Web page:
pastorjohnb

Thoughts and musings on faith and our mighty God!


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Heart Conditions

Reading: Mark 7: 14-15

Verse 15: “It is what comes out of a man that makes him ‘unclean.'”

Photo credit: Aaron Burden

As the discussion continues in Mark 7 concerning how Jesus’ disciples were eating, Jesus shifts the conversation. He gets to a much deeper matter: the condition of our hearts. To get their and our attention, Jesus says, “Listen to me, everyone, and understand this.” Jesus is not just talking to the Pharisees. Yes, he is certainly talking to them, but he is also definitely talking to his disciples then and now. Sin is something we ALL struggle with.

Yes, it is healthy and wise and good to wash our hands before we eat. Jesus is not condemning or dismissing physical cleanliness. He is addressing inner cleanliness or righteousness. In our passage yesterday Jesus was drawing attention to the hypocrisy in the Pharisees’ hearts, to the harsh and judgmental nature of the way they practiced their religion. In verse fifteen Jesus reminds us that it is not the food or drink that we consume that fills our hearts with good or evil. Food and drink fill the stomach. They pass through our bodies without affecting the spiritual condition of our hearts in any way. Speaking of our mouths, Jesus continues, saying, “It is what comes out of a man that makes him ‘unclean.'” The words we speak are powerful. They can bring life and healing. They can bring death and devastation. Our words mirror the condition of our hearts. This is also what James was addressing in our readings earlier this week. What we allow into our hearts, the reservoir of our soul, will form our thoughts, the words we speak, and the actions we take. May we be wise and discerning concerning what we allow and do not allow into our hearts.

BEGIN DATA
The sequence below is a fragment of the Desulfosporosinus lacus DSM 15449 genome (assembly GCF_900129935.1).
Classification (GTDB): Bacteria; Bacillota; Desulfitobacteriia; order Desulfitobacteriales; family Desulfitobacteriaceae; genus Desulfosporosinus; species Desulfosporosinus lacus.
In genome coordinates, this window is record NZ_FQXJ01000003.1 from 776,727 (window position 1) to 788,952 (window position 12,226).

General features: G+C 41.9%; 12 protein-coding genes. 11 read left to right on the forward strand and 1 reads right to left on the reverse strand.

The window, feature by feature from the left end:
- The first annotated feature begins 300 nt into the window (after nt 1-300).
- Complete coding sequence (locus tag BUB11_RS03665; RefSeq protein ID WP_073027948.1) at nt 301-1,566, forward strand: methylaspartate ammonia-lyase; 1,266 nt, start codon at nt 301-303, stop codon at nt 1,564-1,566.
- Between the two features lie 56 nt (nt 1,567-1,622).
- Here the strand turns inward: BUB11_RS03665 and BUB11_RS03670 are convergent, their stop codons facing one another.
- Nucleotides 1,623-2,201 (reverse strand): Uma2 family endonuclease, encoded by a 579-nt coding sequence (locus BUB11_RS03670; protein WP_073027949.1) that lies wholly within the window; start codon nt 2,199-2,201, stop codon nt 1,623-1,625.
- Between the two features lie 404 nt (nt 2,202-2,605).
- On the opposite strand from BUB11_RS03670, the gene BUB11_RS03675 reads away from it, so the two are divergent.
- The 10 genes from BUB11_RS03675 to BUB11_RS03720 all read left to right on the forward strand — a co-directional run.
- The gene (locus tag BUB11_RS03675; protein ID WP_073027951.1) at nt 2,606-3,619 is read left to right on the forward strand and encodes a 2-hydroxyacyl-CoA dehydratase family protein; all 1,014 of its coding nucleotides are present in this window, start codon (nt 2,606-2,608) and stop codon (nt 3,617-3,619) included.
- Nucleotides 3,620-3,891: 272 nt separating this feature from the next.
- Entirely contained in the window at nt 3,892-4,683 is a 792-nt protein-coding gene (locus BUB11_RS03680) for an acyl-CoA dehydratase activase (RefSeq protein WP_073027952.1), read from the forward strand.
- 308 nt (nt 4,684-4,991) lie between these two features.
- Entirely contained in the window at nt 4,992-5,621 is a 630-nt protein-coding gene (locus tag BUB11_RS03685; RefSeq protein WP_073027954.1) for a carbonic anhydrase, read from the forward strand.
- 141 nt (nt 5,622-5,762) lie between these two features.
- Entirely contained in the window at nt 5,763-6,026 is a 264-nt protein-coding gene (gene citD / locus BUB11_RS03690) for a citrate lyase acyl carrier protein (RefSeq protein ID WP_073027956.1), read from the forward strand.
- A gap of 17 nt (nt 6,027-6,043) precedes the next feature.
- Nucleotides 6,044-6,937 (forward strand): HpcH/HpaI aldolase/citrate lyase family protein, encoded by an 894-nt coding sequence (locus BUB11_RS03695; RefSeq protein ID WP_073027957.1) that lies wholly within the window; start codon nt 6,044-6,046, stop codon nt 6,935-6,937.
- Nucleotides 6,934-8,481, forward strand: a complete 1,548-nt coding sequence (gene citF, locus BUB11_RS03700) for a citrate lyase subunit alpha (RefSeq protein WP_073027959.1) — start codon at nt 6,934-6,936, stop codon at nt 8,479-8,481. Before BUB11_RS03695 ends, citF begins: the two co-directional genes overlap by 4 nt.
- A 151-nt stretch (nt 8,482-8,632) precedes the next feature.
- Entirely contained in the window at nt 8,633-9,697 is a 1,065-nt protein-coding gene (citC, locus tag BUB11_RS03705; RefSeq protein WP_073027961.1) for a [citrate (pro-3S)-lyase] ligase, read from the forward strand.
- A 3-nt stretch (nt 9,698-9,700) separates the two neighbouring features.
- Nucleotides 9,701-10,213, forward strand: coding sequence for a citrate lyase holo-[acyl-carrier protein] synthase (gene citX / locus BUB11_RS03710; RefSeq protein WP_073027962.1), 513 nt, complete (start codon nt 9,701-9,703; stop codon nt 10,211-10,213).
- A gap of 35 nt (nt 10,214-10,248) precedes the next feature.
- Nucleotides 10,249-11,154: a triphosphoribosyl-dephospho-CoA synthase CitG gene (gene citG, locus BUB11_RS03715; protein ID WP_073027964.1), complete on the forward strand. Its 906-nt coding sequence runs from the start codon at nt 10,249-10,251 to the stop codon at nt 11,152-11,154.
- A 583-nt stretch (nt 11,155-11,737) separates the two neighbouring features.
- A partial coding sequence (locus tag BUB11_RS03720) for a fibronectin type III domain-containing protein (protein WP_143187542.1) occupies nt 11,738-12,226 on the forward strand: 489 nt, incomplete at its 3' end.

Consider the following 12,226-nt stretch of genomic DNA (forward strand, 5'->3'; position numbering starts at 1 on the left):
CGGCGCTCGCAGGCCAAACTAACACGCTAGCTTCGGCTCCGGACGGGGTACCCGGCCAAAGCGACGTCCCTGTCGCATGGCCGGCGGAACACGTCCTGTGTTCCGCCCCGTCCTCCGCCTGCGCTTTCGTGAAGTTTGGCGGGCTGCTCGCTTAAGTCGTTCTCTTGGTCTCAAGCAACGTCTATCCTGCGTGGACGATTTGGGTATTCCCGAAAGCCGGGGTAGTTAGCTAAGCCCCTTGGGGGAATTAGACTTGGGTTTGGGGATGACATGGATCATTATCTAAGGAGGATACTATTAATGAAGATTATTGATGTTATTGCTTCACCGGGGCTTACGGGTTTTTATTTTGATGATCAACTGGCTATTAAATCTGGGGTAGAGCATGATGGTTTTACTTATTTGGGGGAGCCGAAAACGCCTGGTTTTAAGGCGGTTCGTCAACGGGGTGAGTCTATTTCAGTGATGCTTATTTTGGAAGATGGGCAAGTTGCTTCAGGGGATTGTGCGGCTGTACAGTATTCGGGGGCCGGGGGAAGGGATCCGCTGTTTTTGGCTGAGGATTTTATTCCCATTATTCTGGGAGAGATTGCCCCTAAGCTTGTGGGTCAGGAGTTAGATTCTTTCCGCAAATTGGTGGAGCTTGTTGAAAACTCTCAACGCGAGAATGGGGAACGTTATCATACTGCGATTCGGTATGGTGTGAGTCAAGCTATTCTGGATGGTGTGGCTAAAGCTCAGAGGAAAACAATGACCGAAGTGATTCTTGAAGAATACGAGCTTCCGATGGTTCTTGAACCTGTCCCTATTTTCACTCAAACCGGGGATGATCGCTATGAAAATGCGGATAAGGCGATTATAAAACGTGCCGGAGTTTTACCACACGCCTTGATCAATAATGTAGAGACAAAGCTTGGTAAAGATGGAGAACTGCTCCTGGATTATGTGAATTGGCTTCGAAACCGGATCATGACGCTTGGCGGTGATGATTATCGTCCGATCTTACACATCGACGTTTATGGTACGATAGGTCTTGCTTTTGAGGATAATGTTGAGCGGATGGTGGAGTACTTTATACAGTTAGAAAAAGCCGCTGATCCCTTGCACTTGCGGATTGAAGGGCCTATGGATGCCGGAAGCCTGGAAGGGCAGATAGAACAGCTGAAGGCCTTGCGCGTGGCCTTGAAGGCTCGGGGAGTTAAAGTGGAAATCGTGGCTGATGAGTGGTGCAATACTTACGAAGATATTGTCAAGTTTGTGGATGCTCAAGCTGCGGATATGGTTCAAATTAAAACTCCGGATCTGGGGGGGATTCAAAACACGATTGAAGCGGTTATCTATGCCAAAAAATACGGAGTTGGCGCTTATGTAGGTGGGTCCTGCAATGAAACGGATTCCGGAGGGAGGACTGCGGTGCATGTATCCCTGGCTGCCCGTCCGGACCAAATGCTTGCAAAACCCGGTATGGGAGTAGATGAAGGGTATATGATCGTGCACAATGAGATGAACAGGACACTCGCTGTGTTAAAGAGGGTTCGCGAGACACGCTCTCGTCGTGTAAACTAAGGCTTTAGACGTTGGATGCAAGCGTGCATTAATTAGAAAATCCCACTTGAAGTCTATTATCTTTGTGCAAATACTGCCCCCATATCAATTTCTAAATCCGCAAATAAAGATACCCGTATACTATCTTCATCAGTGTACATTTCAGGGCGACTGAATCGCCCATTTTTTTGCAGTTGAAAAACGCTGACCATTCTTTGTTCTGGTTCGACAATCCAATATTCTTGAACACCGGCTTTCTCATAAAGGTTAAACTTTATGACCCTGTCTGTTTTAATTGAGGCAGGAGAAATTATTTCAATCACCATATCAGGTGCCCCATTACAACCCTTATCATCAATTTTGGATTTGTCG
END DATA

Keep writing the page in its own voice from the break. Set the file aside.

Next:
Prayer: Lord God, may the Holy Spirit be the filter, the barrier, and the defender of my heart. In that Spirit’s power, shape me and form me into someone who is pleasing in your sight. Amen.


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Careful and Wise

Reading: Ephesians 5: 15-20